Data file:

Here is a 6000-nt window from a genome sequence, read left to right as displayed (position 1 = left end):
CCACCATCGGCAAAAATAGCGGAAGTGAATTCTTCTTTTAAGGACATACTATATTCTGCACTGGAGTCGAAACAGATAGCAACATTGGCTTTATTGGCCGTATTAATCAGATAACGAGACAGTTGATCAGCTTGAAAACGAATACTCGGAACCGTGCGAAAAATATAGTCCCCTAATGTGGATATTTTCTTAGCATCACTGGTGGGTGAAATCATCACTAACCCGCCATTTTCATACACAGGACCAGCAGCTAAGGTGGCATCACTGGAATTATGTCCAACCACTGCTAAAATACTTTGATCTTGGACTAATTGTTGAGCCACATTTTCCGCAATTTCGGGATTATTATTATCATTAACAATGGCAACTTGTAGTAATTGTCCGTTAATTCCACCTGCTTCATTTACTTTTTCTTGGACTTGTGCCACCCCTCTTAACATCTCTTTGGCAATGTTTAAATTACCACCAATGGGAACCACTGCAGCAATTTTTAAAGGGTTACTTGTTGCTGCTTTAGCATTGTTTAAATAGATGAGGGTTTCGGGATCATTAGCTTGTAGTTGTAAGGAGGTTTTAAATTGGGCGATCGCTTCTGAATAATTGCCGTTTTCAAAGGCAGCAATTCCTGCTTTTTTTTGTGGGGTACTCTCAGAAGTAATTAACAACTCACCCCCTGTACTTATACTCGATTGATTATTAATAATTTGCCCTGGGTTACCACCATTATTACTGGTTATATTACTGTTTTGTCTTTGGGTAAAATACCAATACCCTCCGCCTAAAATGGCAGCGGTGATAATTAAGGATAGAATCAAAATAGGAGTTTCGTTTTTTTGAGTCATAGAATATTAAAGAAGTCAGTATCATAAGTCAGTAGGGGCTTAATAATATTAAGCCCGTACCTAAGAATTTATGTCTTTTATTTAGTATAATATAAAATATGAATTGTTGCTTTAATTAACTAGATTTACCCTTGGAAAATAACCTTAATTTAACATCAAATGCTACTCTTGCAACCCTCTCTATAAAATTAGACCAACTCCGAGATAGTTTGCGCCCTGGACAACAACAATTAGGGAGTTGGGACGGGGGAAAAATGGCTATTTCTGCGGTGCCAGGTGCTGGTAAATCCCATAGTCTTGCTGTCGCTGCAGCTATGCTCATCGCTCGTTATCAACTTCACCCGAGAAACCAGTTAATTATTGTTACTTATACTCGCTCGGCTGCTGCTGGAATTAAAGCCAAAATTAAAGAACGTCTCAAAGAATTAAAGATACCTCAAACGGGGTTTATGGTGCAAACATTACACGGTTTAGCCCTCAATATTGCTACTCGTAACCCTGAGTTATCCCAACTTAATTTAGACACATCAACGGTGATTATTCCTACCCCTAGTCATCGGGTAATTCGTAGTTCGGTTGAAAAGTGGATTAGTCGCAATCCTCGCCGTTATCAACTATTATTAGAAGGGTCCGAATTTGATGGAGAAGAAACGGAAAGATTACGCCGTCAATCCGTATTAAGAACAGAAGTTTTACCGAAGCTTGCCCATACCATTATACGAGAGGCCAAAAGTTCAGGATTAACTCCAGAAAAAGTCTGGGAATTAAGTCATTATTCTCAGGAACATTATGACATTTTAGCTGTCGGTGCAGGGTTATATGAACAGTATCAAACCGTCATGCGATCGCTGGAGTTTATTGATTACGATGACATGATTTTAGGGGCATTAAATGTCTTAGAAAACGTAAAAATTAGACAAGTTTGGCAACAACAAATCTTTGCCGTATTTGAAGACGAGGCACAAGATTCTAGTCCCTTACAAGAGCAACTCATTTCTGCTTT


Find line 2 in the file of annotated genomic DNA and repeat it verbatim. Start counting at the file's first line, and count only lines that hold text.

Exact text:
CCACCATCGGCAAAAATAGCGGAAGTGAATTCTTCTTTTAAGGACATACTATATTCTGCACTGGAGTCGAAACAGATAGCAACATTGGCTTTATTGGCCGTATTAATCAGATAACGAGACAGTTGATCAGCTTGAAAACGAATACTCGGAACCGTGCGAAAAATATAGTCCCCTAATGTGGATATTTTCTTAGCATCACTGGTGGGTGAAATCATCACTAACCCGCCATTTTCATACACAGGACCAGCAGCTAAGGTGGCATCACTGGAATTATGTCCAACCACTGCTAAAATACTTTGATCTTGGACTAATTGTTGAGCCACATTTTCCGCAATTTCGGGATTATTATTATCATTAACAATGGCAACTTGTAGTAATTGTCCGTTAATTCCACCTGCTTCATTTACTTTTTCTTGGACTTGTGCCACCCCTCTTAACATCTCTTTGGCAATGTTTAAATTACCACCAATGGGAACCACTGCAGCAATTTTTAAAGGGTTACTTGTTGCTGCTTTAGCATTGTTTAAATAGATGAGGGTTTCGGGATCATTAGCTTGTAGTTGTAAGGAGGTTTTAAATTGGGCGATCGCTTCTGAATAATTGCCGTTTTCAAAGGCAGCAATTCCTGCTTTTTTTTGTGGGGTACTCTCAGAAGTAATTAACAACTCACCCCCTGTACTTATACTCGATTGATTATTAATAATTTGCCCTGGGTTACCACCATTATTACTGGTTATATTACTGTTTTGTCTTTGGGTAAAATACCAATACCCTCCGCCTAAAATGGCAGCGGTGATAATTAAGGATAGAATCAAAATAGGAGTTTCGTTTTTTTGAGTCATAGAATATTAAAGAAGTCAGTATCATAAGTCAGTAGGGGCTTAATAATATTAAGCCCGTACCTAAGAATTTATGTCTTTTATTTAGTATAATATAAAATATGAATTGTTGCTTTAATTAACTAGATTTACCCTTGGAAAATAACCTTAATTTAACATCAAATGCTACTCTTGCAACCCTCTCTATAAAATTAGACCAACTCCGAGATAGTTTGCGCCCTGGACAACAACAATTAGGGAGTTGGGACGGGGGAAAAATGGCTATTTCTGCGGTGCCAGGTGCTGGTAAATCCCATAGTCTTGCTGTCGCTGCAGCTATGCTCATCGCTCGTTATCAACTTCACCCGAGAAACCAGTTAATTATTGTTACTTATACTCGCTCGGCTGCTGCTGGAATTAAAGCCAAAATTAAAGAACGTCTCAAAGAATTAAAGATACCTCAAACGGGGTTTATGGTGCAAACATTACACGGTTTAGCCCTCAATATTGCTACTCGTAACCCTGAGTTATCCCAACTTAATTTAGACACATCAACGGTGATTATTCCTACCCCTAGTCATCGGGTAATTCGTAGTTCGGTTGAAAAGTGGATTAGTCGCAATCCTCGCCGTTATCAACTATTATTAGAAGGGTCCGAATTTGATGGAGAAGAAACGGAAAGATTACGCCGTCAATCCGTATTAAGAACAGAAGTTTTACCGAAGCTTGCCCATACCATTATACGAGAGGCCAAAAGTTCAGGATTAACTCCAGAAAAAGTCTGGGAATTAAGTCATTATTCTCAGGAACATTATGACATTTTAGCTGTCGGTGCAGGGTTATATGAACAGTATCAAACCGTCATGCGATCGCTGGAGTTTATTGATTACGATGACATGATTTTAGGGGCATTAAATGTCTTAGAAAACGTAAAAATTAGACAAGTTTGGCAACAACAAATCTTTGCCGTATTTGAAGACGAGGCACAAGATTCTAGTCCCTTACAAGAGCAACTCATTTCTGCTTT